Posts tagged with: pro-life

The Kermit Gosnell trial is about a form of live-birth murder known as infanticide, a crime that the overwhelming majority of Americans rightly oppose.

And that is what the case is about: Well formed babies that Dr. Gosnell is alleged to have removed from women by inducing delivery or “precipitating,” as he called it. Then, because they were alive and breathing, he or members of his staff would plunge scissors into the back of the neck and sever the spinal cord. He is charged with doing this seven times, but it is thought he may have done it to hundreds of infants.

The murder trial is also loaded with compelling, newsworthy moments. So why, asks documentary filmmaker Phelim McAleer, is the mainstream media largely ignoring it?

… all TV serial killers seem to collect mementos from their victims. In reality those who take trophies often take scarves, driver’s licenses, or pieces of jewelry.

But it seems that Dr. Kermit Gosnell collected babies’ hands and feet. And he kept them in jars in the kitchen of his clinic. And the jars were transparent. So when you reached up for the coffee as you heated up your panini during lunch, you would have to brush past around 20 jars with the tiny severed hands and feet stored there.

Ms Baldwin would ask Dr. Gosnell about the jars. He told her they were for research, but she never saw any researchers collect them.

I could go on and on and on. And I only spent a few days at the trial. Every minute seemed to throw up new horrors….

But the case also has a sense of unreality because there has been almost no media coverage of the evidence. There has been almost no analysis or comment regarding a man and his staff who may have taken part in one of the largest mass murders in American history. I find myself questioning my notes because there are almost no other reports verifying what I am now writing. It seems that if a mass murder occurs and no one reports on it it starts to appear as if it never really happened.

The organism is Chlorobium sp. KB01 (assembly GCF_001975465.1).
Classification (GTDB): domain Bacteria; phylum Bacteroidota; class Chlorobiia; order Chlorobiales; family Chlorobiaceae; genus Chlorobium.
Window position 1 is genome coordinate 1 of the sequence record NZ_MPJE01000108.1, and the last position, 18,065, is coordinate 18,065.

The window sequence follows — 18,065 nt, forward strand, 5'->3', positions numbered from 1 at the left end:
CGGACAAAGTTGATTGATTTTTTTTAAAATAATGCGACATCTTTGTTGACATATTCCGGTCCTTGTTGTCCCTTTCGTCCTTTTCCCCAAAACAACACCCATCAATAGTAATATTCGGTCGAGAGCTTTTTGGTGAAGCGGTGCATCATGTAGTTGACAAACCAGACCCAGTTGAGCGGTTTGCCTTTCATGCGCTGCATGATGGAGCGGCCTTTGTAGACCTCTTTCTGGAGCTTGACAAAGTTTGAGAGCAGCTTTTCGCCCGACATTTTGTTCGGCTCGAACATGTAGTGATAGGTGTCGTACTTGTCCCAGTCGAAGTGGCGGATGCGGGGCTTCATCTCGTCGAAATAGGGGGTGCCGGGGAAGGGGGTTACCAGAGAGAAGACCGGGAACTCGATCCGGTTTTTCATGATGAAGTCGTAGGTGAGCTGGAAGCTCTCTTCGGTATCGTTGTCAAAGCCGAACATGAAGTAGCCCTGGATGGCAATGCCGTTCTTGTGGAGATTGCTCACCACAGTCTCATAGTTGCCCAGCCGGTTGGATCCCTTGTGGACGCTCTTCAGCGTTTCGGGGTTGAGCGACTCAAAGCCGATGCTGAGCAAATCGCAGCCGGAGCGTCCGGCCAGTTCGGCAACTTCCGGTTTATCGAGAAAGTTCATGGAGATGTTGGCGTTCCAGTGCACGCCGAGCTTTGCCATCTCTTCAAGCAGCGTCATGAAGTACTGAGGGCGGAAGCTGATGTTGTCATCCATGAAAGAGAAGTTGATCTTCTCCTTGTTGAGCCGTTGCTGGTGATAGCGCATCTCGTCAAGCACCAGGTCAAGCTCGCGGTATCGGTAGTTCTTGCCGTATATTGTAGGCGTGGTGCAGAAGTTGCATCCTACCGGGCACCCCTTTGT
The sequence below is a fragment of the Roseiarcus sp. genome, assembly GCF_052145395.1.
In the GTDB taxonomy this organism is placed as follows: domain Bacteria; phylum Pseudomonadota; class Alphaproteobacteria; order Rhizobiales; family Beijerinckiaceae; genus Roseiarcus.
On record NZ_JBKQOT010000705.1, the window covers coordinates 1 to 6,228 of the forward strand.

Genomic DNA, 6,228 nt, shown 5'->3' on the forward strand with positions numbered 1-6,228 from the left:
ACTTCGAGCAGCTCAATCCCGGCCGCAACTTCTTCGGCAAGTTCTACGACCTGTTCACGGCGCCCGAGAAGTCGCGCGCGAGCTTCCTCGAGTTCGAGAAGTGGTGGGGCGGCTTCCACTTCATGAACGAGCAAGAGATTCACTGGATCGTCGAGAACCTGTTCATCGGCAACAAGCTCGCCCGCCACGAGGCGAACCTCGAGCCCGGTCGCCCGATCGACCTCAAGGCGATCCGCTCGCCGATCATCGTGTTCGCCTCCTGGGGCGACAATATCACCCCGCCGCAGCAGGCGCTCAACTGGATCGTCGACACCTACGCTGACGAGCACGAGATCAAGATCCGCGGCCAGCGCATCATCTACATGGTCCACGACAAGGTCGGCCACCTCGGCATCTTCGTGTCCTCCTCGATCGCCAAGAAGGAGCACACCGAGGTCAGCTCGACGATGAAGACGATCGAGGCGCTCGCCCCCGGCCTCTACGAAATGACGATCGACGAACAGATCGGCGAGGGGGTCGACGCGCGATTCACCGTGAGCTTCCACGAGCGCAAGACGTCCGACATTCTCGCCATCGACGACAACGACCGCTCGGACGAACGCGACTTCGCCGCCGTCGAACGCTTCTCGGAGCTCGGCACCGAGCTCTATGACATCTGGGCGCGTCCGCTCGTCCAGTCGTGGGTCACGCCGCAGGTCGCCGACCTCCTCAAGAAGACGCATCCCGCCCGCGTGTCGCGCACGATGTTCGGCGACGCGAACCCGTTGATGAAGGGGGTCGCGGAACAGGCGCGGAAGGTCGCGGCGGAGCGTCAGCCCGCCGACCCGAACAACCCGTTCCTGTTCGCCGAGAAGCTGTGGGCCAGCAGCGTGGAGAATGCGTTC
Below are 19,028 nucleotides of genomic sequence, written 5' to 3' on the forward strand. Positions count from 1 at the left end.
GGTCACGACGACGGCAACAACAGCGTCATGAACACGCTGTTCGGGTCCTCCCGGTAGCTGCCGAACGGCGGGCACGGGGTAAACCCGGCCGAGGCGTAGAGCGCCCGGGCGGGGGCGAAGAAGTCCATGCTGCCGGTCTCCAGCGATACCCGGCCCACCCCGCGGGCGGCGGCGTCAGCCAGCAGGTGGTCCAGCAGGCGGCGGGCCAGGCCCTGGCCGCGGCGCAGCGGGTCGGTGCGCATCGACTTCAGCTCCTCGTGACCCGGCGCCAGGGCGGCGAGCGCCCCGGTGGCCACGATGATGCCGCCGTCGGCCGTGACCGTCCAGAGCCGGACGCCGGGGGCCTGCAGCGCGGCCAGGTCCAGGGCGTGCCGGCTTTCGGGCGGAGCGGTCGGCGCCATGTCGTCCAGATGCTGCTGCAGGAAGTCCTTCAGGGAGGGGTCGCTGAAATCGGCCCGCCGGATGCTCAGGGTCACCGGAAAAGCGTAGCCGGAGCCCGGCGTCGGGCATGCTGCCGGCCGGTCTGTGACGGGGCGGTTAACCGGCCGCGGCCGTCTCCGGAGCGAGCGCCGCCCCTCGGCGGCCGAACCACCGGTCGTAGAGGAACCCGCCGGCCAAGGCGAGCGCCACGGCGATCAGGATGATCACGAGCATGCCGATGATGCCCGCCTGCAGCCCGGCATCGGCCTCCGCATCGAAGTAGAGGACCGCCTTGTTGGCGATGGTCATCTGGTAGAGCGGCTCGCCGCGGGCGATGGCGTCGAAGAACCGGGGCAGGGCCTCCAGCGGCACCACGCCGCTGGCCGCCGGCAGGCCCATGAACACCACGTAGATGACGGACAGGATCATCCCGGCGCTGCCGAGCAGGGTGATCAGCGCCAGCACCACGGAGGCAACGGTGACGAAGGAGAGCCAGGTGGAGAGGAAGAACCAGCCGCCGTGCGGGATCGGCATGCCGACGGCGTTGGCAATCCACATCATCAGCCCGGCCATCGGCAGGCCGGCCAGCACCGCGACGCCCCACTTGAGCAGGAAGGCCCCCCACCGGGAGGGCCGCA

Ed Morrissey covers the debate over the media coverage and non-coverage here.

Paul and Henry Griesedieck, owners of American Pulverizer Company of St. Louis and pro-life Christians, made a stand against the Health and Human Services Mandate and won, for now.  The HHS mandate requires employers and health insurers to provide employees with health insurance that includes coverage of contraceptives and abortifacient drugs which terminate early pregnancies. According to LifeNews, “[t]he U.S. District Court for Western Missouri issued a preliminary injunction prohibiting enforcement of the law.”

In their lawsuit, the Griesediecks contend that compliance with the Obamacare mandate would force them to violate their religious and moral beliefs.  In their lawsuit, the Griesediecks state that “it would be sinful for us to pay for services that have a significant risk of causing the death of embryonic lives.”

U.S. District Judge Richard Dorr ruled that the plaintiffs were likely to be able to prove that Obamacare “substantially  burdens their exercise of religion…Plaintiffs must either pay for a health plan that includes drugs and services to which they religiously object or incur fines.”